WASHINGTON – Why does NATO exist? Certainly not to defend American or European security. After all, the North Atlantic alliance’s latest policy move is to invite Montenegro to join.
Montenegro is a country of about 650,000 people with a GDP a bit over $4.6 billion. Its military employs 2,080 — 1,500 in the army, 350 in the navy and 230 in the air force.
NATO Secretary-General Jens Stoltenberg opined that “Montenegro has come a long way on its path to join the Euro-Atlantic family.” Extending the invitation was “a historic decision. It would signal our continued commitment to the Western Balkans,” he added.
Montenegro is a nice country. But what does it have to do with Europe’s security?
What was once an alliance expected to defend wrecked and impoverished Western Europeans nations from mass murderer Joseph Stalin and his Red Army has turned into the geopolitical equivalent of a Gentleman’s Club. Everyone wants to be a member simply because it’s the thing to do. So Podgorica is being invited to enter the “North Atlantic” Treaty Organization.
It’s hard to blame Montenegro’s government and people for wanting to join. The Montenegrin ambassador will sit in military councils in Brussels as the equal of representatives of Germany, France, Britain and America. Washington and Brussels will lavish aid upon Podgorica to upgrade its armed services.
But what is in the deal for America? The U.S. collects allies like most people accumulate Facebook friends. America nominally is a superpower, but Washington officials crave attention and affection from other states. So presidents and legislators continually write guarantees on the money and lives of the American people for foreign countries, even when, like Montenegro, they are utterly irrelevant to U.S. security.
At least Montenegro doesn’t matter. Expansion to the Baltic States turns out to have been a huge mistake, bringing in helpless nations which the rest of Europe has no interest in defending, countries of no geopolitical importance to America but involved in bitter disputes with Russia.
If anything bad happens, America will be expected to confront, with minimal support from its European “allies,” nuclear-armed Russia over a controversy of far greater interest in Moscow than Washington. U.S. security has suffered dramatically from adding Estonia, Latvia, and Lithuania.
Bringing in Georgia and Ukraine would be far worse. The former irresponsibly started a shooting war with Russia. The latter has been involved in a shooting war with Russian proxies if not Russia.
Both countries are unlucky and exist in bad neighborhoods viewed as critical security concerns by Moscow. Neither matters much for American security. Moscow’s role may not be fair or just, but not everything is worth going to war over.
Particularly strange are proposals to treat Georgia and Ukraine like formal allies even if they aren’t. For instance, speaking of Crimea, former NATO supreme commander James Stavridis argued: “We need to push back against that kind of Russian advancement, that Russian aggression, to show them that that’s simply not appropriate behavior in the 21st century.”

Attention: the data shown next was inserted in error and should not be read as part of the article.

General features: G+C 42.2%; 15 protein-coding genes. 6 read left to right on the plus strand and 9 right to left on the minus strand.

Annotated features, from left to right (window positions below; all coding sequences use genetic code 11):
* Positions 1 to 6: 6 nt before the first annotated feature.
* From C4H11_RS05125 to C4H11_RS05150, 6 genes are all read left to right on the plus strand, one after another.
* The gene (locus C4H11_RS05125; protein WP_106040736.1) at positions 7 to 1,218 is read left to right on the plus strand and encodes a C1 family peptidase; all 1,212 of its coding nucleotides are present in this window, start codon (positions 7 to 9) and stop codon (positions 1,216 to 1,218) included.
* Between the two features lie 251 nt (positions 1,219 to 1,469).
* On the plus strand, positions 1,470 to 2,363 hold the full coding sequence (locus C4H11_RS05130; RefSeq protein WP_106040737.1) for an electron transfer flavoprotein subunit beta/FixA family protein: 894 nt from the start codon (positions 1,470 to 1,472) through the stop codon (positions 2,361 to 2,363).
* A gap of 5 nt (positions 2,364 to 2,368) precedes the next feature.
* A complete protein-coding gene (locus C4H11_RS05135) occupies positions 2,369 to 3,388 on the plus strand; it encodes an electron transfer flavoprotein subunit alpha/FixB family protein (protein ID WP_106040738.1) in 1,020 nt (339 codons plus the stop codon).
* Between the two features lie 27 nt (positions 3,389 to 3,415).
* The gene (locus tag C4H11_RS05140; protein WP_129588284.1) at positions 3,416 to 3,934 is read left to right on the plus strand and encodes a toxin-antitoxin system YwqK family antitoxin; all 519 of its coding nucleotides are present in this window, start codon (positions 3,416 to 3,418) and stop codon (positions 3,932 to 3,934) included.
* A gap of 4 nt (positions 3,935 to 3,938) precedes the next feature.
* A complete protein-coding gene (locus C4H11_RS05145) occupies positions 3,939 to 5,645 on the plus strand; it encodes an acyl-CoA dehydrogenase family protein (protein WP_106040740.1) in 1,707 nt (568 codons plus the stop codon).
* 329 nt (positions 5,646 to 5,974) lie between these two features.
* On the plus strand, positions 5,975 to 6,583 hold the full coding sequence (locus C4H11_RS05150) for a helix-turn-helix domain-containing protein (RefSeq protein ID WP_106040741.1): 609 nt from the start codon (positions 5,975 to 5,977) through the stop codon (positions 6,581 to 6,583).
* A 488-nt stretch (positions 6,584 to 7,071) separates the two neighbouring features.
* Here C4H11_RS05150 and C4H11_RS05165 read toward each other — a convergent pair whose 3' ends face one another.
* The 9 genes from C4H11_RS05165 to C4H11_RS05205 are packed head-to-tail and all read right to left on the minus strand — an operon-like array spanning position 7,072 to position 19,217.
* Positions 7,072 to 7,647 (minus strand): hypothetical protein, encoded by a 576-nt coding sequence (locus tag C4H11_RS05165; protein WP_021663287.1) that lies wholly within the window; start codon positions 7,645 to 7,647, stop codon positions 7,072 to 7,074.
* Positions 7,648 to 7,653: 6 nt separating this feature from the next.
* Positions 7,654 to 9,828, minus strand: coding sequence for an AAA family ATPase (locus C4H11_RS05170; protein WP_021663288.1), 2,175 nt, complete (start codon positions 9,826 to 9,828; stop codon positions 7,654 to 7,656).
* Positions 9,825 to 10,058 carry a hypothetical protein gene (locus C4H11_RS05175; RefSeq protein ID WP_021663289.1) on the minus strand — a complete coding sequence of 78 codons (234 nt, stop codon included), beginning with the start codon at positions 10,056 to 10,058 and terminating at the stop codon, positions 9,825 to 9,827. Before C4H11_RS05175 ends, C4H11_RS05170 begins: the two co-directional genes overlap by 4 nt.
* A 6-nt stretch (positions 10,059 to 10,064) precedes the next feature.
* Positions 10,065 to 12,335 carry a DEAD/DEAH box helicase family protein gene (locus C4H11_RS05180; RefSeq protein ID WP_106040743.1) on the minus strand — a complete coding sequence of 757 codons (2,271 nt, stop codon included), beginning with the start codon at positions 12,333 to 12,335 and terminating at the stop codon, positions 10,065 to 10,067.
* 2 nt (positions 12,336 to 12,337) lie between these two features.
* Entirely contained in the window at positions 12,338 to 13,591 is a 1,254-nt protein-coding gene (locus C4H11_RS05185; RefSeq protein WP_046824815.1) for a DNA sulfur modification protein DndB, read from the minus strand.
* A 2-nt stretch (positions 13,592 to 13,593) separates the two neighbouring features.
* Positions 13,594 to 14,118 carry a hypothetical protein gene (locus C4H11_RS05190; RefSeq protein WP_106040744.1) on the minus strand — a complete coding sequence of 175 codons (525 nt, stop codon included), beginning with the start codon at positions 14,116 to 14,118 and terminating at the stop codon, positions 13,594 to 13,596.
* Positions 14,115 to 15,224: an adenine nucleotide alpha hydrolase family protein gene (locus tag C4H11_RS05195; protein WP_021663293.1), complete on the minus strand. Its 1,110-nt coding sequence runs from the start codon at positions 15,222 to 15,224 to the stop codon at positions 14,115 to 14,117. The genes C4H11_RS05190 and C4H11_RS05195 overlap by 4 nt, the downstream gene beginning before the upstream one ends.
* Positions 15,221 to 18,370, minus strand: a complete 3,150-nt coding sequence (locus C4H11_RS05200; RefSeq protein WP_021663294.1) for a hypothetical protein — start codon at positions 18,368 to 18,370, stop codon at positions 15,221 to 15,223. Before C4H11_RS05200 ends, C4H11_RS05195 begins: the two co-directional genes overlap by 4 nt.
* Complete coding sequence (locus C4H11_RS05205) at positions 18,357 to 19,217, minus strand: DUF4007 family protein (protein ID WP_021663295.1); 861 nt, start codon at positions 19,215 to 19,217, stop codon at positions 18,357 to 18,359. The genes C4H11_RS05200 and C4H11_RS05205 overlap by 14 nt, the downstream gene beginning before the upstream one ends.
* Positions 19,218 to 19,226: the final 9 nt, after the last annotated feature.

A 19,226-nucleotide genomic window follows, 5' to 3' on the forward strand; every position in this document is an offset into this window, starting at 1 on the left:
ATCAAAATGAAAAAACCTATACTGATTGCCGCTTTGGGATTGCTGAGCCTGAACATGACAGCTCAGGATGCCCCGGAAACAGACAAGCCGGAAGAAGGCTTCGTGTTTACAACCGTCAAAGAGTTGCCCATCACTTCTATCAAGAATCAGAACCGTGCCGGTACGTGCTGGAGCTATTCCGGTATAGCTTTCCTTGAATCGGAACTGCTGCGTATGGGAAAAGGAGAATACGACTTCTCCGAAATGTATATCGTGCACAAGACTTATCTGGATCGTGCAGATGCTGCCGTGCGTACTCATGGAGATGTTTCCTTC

Commentators have advocated flying air patrols and introducing troops in Ukraine. During the short-lived Russo-Georgia war the Bush administration reportedly considered bombing the tunnels through which Russia was moving its forces.
After getting through the entire Cold War without a shooting war with Moscow, why would Washington and Brussels take action which essentially would force Russia to strike back militarily? NATO originally was created to act as a firebreak to war. Current policy threatens to turn it into a transmission belt of war.
American disengagement would not leave Europe defenseless. Withdrawing would simply change who does the defending.
Robert Scales, retired commandant of the Army War College, complained that “at 30,000, there are fewer American soldiers protecting Western Europe” than cops in New York City. Actually, he should ask, why are there even 30,000 U.S. soldiers protecting Western Europe?
After all, 70 years have passed since World War II. The European Union has a larger GDP and population than America, and dramatically larger than Russia. Isn’t it time for Washington’s rich friends and allies to defend themselves? Or will Americans have to wait another 70 years before their government stops subsidizing Europe’s generous welfare states?
Montenegro. A nice place to visit. It doesn’t threaten anyone. It isn’t threatened by anyone. And it doesn’t matter to America or Europe.
Why is it being brought into NATO?
It’s time for a serious debate in Washington about turning alliances into welfare for the well-to-do overseas. The Europeans. The South Koreans. The Japanese. The Saudis. All expect Americans to risk their lives and spend their money so others may live in comfort.
It truly is time for a change.
Doug Bandow is a senior fellow at the Cato Institute. He writes frequently on military non-interventionism.
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